23. 23. <ul><li>Critically analyse the effect of a government subsidy to movie producers by completing the questions below…. </li></ul><ul><li>Describe a positive effect of a subsidy to movie producers on resource allocation. </li></ul><ul><li>Describe a negative effect of a subsidy to movie producers on resource allocation. </li></ul><ul><li>Draw an overall conclusion on the effectiveness of a subsidy to movie producers as a policy to improve resource allocation. </li></ul>SMC QS PS subsidy
    24. 24. <ul><li>Critically analyse the effect of a government subsidy to movie producers… </li></ul><ul><li>Describe a positive effect of a subsidy to movie producers on resource allocation. </li></ul><ul><li>The subsidy raises the revenue received or decreases costs for New Zealand film producers. </li></ul><ul><li>Provides them with an incentive to increase local production to a more socially desirable level. </li></ul><ul><li>Allocates more resources to the motion picture industry in New Zealand. </li></ul><ul><li>Describe a negative effect of a subsidy to movie producers on resource allocation. </li></ul><ul><li>There is an opportunity cost in government not spending on other government services, eg health, education, welfare. </li></ul><ul><li>May encourage movie producers to become inefficient. </li></ul><ul><li>May result in exploitation of natural resources. </li></ul><ul><li>Draw an overall conclusion on the effectiveness of a subsidy to movie producers as a policy to improve resource allocation. </li></ul>
    25. 25. Property Rights <ul><li>Property is an asset that is either tangible (water, land) or is intangible (copyright to a song, patent to an idea) </li></ul><ul><li>The government establishes property rights to ensure protection of assets and thus provides the foundation of a capitalist / market based society. </li></ul><ul><li>The owners of property have property rights which means they can </li></ul><ul><ul><li>Use property in any way so that is doesn’t diminish the well being of others </li></ul></ul><ul><ul><li>Derive an income from using property, lease or rent </li></ul></ul><ul><ul><li>Sell, dispose or trade the property </li></ul></ul><ul><li>If there are no property rights on resources; consumers or producers will exploit them and sometimes generate a negative externality. </li></ul><ul><ul><li>Air pollution, water pollution, over use of depletable resources. </li></ul></ul><ul><ul><li>Building a new house on a small section, shading, views? </li></ul></ul>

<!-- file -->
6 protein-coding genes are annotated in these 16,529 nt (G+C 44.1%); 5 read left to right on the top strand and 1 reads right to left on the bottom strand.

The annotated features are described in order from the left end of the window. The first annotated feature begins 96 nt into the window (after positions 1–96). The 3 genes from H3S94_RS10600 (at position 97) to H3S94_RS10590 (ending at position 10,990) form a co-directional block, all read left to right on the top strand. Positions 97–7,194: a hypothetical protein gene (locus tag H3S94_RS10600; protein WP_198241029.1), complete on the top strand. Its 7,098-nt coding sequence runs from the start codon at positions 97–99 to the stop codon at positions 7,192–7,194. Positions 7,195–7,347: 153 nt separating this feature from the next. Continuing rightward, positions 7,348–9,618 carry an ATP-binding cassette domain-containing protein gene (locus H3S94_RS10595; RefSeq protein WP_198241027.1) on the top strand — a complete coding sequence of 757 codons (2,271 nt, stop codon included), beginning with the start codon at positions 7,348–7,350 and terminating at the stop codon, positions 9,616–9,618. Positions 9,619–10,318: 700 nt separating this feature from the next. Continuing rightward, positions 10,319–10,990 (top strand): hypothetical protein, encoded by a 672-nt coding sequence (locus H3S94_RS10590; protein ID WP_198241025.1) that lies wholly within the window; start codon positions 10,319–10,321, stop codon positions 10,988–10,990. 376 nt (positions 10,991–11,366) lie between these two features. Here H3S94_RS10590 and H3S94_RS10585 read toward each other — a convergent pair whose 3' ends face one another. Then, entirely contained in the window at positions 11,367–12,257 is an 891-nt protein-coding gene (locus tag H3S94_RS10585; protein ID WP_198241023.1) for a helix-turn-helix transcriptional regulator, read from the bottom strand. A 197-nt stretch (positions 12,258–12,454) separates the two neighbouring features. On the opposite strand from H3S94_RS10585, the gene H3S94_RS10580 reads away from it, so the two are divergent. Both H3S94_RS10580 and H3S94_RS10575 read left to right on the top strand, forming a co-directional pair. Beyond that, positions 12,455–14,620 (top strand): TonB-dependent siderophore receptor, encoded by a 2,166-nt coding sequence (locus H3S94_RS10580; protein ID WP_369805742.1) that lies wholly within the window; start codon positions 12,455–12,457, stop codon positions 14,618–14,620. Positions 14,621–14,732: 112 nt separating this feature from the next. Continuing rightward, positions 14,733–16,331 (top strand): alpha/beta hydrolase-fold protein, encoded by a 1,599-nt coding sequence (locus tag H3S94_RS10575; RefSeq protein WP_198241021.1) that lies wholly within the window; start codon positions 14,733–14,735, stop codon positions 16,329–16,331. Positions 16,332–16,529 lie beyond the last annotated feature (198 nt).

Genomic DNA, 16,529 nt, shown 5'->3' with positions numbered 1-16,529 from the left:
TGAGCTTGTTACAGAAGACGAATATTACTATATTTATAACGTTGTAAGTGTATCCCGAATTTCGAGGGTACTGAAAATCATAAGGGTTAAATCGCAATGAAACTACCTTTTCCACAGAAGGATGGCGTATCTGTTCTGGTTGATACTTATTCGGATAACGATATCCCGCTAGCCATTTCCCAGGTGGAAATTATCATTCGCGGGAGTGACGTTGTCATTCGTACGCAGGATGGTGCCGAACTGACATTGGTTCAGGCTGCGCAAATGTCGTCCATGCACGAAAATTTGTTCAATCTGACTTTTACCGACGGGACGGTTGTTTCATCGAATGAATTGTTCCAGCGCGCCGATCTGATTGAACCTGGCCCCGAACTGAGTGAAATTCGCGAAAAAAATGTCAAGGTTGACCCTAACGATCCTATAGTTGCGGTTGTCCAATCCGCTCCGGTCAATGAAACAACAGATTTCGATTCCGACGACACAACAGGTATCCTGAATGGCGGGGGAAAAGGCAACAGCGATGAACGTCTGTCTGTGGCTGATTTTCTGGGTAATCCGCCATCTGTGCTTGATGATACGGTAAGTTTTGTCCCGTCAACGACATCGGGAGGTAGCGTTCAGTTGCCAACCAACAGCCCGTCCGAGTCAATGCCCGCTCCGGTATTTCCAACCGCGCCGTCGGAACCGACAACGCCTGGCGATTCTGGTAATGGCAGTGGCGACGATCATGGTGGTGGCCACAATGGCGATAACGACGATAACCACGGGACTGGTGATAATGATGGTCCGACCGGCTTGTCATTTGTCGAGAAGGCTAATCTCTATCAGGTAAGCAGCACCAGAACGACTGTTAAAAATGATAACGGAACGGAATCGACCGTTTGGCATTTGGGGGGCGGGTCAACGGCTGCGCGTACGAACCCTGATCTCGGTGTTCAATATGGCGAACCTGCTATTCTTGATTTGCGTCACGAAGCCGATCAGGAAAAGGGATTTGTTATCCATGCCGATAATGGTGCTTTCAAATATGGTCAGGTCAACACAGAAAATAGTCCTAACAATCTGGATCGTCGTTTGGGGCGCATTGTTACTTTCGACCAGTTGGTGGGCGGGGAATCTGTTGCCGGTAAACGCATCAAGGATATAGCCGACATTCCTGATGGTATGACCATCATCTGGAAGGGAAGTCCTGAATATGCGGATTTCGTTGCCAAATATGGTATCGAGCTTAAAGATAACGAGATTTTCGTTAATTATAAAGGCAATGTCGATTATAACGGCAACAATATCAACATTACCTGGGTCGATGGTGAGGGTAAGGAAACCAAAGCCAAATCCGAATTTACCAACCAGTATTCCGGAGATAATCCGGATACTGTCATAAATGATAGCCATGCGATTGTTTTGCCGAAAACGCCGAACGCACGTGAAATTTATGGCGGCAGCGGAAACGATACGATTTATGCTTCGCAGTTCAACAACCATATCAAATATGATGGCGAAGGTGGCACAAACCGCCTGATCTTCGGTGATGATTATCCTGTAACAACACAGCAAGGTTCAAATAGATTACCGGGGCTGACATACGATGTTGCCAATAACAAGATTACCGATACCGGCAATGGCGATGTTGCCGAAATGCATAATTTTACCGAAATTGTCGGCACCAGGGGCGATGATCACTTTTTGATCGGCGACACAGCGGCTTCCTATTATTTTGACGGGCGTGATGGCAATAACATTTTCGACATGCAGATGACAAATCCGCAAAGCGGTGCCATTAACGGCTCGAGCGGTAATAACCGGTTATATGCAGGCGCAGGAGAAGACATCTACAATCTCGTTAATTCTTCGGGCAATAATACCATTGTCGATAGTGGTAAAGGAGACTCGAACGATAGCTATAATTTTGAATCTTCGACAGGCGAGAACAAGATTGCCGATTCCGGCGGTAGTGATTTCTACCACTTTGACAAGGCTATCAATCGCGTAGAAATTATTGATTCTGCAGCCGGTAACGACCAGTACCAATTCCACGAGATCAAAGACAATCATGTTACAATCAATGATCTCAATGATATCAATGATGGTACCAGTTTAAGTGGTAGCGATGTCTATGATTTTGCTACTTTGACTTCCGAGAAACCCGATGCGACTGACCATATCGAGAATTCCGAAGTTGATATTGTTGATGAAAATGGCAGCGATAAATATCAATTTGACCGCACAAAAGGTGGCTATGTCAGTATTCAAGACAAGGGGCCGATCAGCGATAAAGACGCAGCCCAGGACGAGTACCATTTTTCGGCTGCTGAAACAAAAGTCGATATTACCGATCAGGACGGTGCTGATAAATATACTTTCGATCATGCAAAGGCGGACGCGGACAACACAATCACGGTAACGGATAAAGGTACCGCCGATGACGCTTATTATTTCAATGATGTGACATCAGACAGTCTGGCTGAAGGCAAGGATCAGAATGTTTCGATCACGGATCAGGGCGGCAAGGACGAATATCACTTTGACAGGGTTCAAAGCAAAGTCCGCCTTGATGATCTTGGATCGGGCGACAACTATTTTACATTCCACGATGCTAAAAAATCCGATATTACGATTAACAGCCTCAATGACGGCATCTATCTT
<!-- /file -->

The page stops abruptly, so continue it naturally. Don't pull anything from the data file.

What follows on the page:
26. 26. Property Rights (cont.) <ul><li>Property Rights can reduce negative externalities of production </li></ul>No property rights , free fishing no limits Over fishing generates negative externality of production, fish stocks declining, unsustainable No one owns the fish so who cares? Government establishes property rights , fishing quota purchased, allocated to fishing companies. Catch limits - sustainability “ Internalising the externality”
    27. 27. Property Rights of a public good <ul><li>Describe what type of good fresh water is in NZ using the three criteria, excludable, rival and depletable. </li></ul><ul><li>What type of externality exists in the market for fresh water in NZ? </li></ul><ul><li>What are “water rights”? </li></ul><ul><li>Suppose that each person is allocated water rights. How could the trading of water rights occur between people/firms, and what is the purpose? </li></ul><ul><li>Explain why not establishing water rights in the past has resulted in market failure? </li></ul>
    28. 28. Negative Externality of Consumption - Tax Burdens MSB MPB MSC P$ Q Alcohol Consumption Very elastic demand, inelastic supply MSC + tax
    29. 29. Tax Burdens and Elasticities Consumer / Producer Surplus
    30. 30. Practice Question – Pg 146 <ul><li>Explain the concept of negative externalities of production. </li></ul><ul><li>Hints </li></ul><ul><ul><li>Define what negative externality means </li></ul></ul><ul><ul><li>Provide an example related to production </li></ul></ul><ul><ul><li>What are the spill over / externalities that may be caused by some producers. </li></ul></ul><ul><ul><li>Draw a graph to show the difference between the social and private equilibriums </li></ul></ul>
    31. 31. Practice Question – 2008 Exam